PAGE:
“The World Bank and the IMF bear major responsibility for the widespread poverty in the Philippines through its imposition of onerous loan conditionalities and so-called development programs that resulted in higher prices, stagnant wages, union busting, cuts in social spending, higher regressive taxes, and displacement of farmers and indigenous peoples”, said Raymond Palatino, Bayan secretary general.

“We are a showcase of the WB-IMF’s notorious track record of further aggravating the socio-economic conditions of pre-industrial, backward countries such as the Philippines. It bankrolled the corrupt Marcos dictatorship as it introduced a wave of neoliberal programs that caused massive livelihood and job losses”, Palatino added.

Sectors push back against IMF-WB imperialist dictates, condemn Marcos Jr.’s policies

At least 79 years after the 1994 Bretton Woods Conference established the IMF-WB to finance reconstruction efforts for the adverse effects of the Second World War, the Philippine government has continued to implement economic policies they are pushing..

Consumer group Bantay Bigas assailed the Marcos Jr. administration for granting the Department of Agriculture and the Department of Finance the powers to implement the programs such as Support to Parcelization of Lands for Individual Titling (SPLIT) project and Rice Liberalization Law that are being pushed by the World Bank.

“Marcos Jr. has collaborated with the IMF-WB to roll out policies of the Department of Finance and the Department of Agrarian Reform which are anti-poor and anti-farmer. The government has continuously coddled neoliberal policies which gives leeway to foreign corporations and big businesses to plunder our lands and natural resources”, said Cathy Estavillo, Bantay Bigas spokesperson.

“The SPLIT has led to the massive displacement of Filipino farmers from their lands through land conversion projects. Through the subdivision of collectively-owned land titles, farmers are now more deprived of their right to their own land. This maneuvered policy will make it even easier for landlords and businessmen to pawn the land titles to banks,” Estavillo added.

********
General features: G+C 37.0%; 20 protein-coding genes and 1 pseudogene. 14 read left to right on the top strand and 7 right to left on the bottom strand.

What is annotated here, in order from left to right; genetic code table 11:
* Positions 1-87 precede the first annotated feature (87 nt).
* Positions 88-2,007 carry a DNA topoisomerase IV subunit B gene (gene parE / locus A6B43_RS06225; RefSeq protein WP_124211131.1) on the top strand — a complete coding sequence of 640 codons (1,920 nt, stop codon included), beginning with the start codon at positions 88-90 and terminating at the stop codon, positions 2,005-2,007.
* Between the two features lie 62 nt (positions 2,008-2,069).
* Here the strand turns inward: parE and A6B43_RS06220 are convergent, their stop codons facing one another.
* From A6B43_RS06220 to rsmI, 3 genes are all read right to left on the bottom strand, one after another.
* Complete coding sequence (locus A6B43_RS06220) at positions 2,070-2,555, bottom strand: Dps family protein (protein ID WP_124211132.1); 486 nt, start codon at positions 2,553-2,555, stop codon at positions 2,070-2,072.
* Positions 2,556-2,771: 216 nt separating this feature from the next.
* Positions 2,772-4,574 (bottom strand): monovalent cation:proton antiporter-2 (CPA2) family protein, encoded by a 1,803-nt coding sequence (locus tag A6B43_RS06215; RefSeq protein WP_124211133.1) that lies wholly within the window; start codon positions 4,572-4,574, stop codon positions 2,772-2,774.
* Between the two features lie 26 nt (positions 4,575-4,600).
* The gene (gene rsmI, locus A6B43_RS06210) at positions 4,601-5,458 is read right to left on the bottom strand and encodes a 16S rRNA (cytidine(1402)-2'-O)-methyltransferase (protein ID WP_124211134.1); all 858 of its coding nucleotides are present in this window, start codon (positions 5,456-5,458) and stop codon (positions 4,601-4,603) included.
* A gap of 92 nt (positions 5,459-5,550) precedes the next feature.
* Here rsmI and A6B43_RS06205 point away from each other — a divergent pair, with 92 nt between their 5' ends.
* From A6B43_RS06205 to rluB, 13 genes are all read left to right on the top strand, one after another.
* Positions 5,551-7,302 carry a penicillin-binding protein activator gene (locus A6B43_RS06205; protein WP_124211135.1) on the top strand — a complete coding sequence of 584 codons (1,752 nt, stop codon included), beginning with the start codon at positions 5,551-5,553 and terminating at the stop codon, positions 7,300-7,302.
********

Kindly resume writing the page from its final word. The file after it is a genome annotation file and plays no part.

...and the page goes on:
The International League of Peoples’ Struggle (ILPS) Commission 2 (On Socio-Economic Concerns) said that the IMF-WB has persisted in imposing high taxes on poor Filipinos and low taxes on big corporations through the Tax Reform for Acceleration and Inclusion Law (TRAIN) Law and Corporate Recovery and Tax Incentives for Enterprises (CREATE) Law.

Photo by Mench Tilendo/Bulatlat

“Marcos Jr. has allowed the full foreign ownership of local industries in the country such as telecommunications, mining, energy, among others. His first year in office has elevated the Philippines to the top 5 of the World Bank borrowers. We have no illusion that the IMF-WB, which played a key role in shaping anti-people policies in various government agencies, will change. Their only interest lies with maintaining the US-imperialist dictates of ensuring capital over economies,” Jainno Bongon of the ILPS Commission 2 said.

Demand for a pro-people development

IBON International reiterated that the austerity measures being pushed by the IMF-WB have hollowed out social infrastructure and services, and exacerbated inequalities.

“The WB has funded destructive, mega-infrastructure projects that violently displace Indigenous Peoples from their ancestral lands and that has affected the lives of farmers, workers, women and children, and other sectors. It has also supported market-assisted land reforms that have been implemented in militarized contexts,” said IBON International.

Bayan, for its part, said that it is time to reject the neoliberal prescriptions by the IMF-WB.

“After 78 years of subservience, it’s time to reject the neoliberal prescriptions dictated by IMF-WB and instead the country should adopt a development model in favor of genuine agrarian reform and national industrialization”, Bayan said. (JJE, RVO) (